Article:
Jean Piaget developed a leading and extensive theory on cognitive development. Piaget believed that babies are born with schemas which organize perceptual input and connect it to the appropriate responses. The process of assimilation allows the infants to use existing schemas to take in new stimuli and respond accordingly. In contrast, the process of accommodation results in schemas changing as necessary to cope with a broader range of situations. According to Piaget, assimilation and accommodation ultimately lead to cognitive development. Therefore, the child's thinking changes systematically over time as new schemas develop. For the most part, I agree with Piaget's theories. Piaget describes four major stages of cognitive development, including sensorimotor, preoperational, concrete operations, and formal operations. .
Piaget's Theory is correct in that the behaviors' shown in the stages of cognitive development tend to be true for most humans. Although, it is impossible to stereotype the behavior and general characteristics of all humans, Piaget was correct in generalizing for most of the population. .
The sensorimotor characteristics can be seen through my cousin, Jamie who will turn two years old in March. She is currently going through the stage where she cries when she sees anyone other than her family. Jamie is especially close to her grandma who raises her while Jamie's mom and dad are at work. However, when Jamie's grandma went on vacation for three weeks it seemed as though Jamie had completely forgotten about her beloved grandma. The child who preferred her grandma to even her mom, played happily and seemed to not notice that her grandma was gone. The concept of object permanence was clearly not understood by Jamie.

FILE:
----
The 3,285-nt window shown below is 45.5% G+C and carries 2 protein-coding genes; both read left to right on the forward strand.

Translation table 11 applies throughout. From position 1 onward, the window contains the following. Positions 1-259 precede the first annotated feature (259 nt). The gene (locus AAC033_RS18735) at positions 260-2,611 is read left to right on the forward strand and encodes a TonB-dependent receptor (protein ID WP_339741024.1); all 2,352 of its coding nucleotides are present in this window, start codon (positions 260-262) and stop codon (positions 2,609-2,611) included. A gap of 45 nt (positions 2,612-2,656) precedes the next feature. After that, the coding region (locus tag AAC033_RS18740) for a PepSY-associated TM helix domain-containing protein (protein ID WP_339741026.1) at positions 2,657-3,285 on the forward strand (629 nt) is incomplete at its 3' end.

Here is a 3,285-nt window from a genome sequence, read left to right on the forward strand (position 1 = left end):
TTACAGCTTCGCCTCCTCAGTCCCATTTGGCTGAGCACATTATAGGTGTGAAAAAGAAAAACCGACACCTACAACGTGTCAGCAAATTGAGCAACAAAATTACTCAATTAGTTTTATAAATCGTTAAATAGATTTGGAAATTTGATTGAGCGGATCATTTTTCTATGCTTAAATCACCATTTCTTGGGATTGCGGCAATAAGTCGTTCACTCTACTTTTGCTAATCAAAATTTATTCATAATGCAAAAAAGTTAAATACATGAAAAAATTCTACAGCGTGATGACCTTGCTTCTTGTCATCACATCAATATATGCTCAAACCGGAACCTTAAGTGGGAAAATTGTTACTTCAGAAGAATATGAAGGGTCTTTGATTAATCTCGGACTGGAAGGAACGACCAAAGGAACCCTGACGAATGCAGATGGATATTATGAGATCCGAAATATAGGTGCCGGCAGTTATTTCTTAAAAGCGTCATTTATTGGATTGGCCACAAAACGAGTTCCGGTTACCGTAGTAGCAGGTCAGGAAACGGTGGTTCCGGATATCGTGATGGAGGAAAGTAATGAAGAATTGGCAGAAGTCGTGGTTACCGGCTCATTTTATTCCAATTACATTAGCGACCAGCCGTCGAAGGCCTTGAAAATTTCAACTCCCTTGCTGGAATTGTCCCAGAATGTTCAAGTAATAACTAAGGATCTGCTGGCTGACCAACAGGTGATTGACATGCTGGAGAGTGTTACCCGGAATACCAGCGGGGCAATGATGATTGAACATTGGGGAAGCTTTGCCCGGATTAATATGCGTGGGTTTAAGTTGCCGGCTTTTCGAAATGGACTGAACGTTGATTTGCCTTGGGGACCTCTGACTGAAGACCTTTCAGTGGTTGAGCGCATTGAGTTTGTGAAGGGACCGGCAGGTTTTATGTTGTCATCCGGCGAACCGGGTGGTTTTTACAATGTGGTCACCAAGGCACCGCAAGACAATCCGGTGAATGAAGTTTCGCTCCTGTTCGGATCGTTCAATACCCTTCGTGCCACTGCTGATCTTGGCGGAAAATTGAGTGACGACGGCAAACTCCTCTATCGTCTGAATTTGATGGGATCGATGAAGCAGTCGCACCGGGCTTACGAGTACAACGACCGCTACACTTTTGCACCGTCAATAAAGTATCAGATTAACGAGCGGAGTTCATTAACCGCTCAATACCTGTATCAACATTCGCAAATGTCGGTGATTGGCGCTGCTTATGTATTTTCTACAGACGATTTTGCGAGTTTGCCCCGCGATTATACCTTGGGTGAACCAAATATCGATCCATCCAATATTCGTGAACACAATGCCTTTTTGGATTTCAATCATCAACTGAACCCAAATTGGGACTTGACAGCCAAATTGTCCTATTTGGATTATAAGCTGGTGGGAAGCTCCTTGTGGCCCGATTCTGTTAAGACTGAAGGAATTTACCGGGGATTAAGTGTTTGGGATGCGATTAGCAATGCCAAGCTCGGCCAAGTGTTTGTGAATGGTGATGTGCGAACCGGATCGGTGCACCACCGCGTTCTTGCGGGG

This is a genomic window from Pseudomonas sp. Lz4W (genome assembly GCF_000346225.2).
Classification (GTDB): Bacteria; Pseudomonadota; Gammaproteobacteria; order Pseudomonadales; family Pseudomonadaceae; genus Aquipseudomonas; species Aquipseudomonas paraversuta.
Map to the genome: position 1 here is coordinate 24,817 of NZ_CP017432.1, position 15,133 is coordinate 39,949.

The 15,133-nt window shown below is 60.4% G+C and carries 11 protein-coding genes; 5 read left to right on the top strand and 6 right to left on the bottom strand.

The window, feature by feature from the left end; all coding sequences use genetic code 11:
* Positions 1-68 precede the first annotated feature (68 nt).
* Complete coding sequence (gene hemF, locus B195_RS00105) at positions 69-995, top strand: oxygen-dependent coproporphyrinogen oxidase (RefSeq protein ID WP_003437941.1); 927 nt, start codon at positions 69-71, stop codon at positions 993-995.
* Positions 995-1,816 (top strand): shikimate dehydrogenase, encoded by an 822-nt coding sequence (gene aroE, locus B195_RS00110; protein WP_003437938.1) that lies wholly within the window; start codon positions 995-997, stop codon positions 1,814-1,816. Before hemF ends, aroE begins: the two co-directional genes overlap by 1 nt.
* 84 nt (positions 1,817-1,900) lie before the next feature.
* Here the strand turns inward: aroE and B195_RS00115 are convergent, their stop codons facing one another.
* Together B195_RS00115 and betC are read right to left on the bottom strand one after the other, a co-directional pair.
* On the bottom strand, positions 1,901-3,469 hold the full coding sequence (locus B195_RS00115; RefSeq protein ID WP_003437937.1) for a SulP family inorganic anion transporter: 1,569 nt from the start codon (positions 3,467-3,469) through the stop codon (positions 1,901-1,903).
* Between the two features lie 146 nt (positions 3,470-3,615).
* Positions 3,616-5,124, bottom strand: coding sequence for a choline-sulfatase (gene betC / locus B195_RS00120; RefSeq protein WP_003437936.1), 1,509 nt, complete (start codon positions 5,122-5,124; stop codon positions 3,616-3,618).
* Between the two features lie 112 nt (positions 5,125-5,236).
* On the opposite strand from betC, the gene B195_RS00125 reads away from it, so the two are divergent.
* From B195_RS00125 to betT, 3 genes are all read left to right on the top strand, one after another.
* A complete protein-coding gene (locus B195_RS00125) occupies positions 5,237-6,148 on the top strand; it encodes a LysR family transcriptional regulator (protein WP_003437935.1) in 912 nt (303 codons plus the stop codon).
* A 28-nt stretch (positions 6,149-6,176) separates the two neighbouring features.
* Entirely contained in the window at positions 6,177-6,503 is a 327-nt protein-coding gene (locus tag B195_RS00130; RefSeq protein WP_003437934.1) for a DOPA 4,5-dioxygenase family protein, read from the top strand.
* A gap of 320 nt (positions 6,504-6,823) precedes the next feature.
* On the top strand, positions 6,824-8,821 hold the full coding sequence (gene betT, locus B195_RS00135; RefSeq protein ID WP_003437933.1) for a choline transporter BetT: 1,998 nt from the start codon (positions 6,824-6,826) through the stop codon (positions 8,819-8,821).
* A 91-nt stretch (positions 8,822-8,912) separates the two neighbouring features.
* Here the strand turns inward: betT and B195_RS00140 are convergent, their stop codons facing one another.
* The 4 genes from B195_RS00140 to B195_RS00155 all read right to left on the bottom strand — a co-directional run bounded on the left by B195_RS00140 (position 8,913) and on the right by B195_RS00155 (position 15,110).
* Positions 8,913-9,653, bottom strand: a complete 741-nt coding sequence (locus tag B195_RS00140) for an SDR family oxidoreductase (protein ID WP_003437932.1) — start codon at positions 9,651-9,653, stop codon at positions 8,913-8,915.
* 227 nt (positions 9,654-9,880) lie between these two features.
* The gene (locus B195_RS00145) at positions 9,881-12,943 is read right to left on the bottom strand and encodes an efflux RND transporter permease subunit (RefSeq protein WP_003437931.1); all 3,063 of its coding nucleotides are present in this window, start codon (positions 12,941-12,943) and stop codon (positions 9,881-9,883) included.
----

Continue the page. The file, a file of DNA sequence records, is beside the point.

Within the next couple of years, Jamie will learn the concept of object permanence and continue to proceed into the preoperational period. Through baby-sitting I have found that children who are in this period do not understand conservation, which makes my job considerably easier.